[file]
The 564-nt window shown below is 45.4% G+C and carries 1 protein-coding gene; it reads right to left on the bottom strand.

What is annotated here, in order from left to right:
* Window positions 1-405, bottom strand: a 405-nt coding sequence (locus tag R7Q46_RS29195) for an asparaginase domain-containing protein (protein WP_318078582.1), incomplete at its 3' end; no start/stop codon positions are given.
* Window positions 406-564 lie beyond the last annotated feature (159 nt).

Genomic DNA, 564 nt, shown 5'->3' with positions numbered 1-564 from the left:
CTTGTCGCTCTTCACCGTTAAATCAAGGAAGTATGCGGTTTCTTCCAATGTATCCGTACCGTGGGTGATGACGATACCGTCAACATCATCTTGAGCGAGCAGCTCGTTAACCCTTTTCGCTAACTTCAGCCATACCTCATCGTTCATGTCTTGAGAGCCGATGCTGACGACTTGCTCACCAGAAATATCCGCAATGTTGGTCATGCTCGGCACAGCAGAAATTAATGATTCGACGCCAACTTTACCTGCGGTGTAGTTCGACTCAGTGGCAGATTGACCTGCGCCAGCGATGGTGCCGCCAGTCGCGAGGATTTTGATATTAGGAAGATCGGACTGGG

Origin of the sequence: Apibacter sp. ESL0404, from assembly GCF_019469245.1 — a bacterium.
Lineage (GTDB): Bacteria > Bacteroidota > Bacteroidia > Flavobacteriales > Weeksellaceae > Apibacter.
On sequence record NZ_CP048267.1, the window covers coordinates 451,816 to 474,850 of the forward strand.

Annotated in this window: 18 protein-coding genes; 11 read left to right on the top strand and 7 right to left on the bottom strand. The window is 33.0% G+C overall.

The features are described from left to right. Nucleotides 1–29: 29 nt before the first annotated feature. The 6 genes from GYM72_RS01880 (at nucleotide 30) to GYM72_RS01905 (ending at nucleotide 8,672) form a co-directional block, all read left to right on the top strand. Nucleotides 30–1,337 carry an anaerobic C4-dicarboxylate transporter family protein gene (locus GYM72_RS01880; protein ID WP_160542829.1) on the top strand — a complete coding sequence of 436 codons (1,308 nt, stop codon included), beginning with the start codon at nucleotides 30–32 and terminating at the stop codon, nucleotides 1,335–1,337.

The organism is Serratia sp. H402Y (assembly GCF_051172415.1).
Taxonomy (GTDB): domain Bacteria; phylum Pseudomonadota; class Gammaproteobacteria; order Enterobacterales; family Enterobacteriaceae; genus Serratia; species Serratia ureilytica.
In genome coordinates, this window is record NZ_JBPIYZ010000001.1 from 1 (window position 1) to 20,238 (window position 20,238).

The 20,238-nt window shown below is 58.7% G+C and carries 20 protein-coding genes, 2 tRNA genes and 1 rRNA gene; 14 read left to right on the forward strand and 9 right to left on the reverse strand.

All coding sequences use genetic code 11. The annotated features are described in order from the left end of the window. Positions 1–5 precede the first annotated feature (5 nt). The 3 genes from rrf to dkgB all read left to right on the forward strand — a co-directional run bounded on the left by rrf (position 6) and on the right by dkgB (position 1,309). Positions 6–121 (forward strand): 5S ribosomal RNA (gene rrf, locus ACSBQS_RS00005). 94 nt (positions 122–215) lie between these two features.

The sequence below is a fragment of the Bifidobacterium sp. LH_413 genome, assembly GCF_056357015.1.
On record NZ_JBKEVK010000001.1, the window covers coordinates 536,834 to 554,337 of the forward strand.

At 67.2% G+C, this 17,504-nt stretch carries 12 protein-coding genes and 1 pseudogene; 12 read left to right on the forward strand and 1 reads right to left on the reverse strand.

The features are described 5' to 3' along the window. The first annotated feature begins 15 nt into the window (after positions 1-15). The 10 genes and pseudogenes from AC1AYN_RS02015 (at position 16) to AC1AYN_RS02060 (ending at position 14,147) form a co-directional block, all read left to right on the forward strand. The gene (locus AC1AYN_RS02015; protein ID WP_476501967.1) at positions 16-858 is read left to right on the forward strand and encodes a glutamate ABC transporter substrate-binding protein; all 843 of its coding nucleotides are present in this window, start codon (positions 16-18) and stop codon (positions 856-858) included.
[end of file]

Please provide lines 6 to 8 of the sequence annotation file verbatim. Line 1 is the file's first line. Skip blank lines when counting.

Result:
CTTGTCGCTCTTCACCGTTAAATCAAGGAAGTATGCGGTTTCTTCCAATGTATCCGTACCGTGGGTGATGACGATACCGTCAACATCATCTTGAGCGAGCAGCTCGTTAACCCTTTTCGCTAACTTCAGCCATACCTCATCGTTCATGTCTTGAGAGCCGATGCTGACGACTTGCTCACCAGAAATATCCGCAATGTTGGTCATGCTCGGCACAGCAGAAATTAATGATTCGACGCCAACTTTACCTGCGGTGTAGTTCGACTCAGTGGCAGATTGACCTGCGCCAGCGATGGTGCCGCCAGTCGCGAGGATTTTGATATTAGGAAGATCGGACTGGG

Origin of the sequence: Apibacter sp. ESL0404, from assembly GCF_019469245.1 — a bacterium.
Lineage (GTDB): Bacteria > Bacteroidota > Bacteroidia > Flavobacteriales > Weeksellaceae > Apibacter.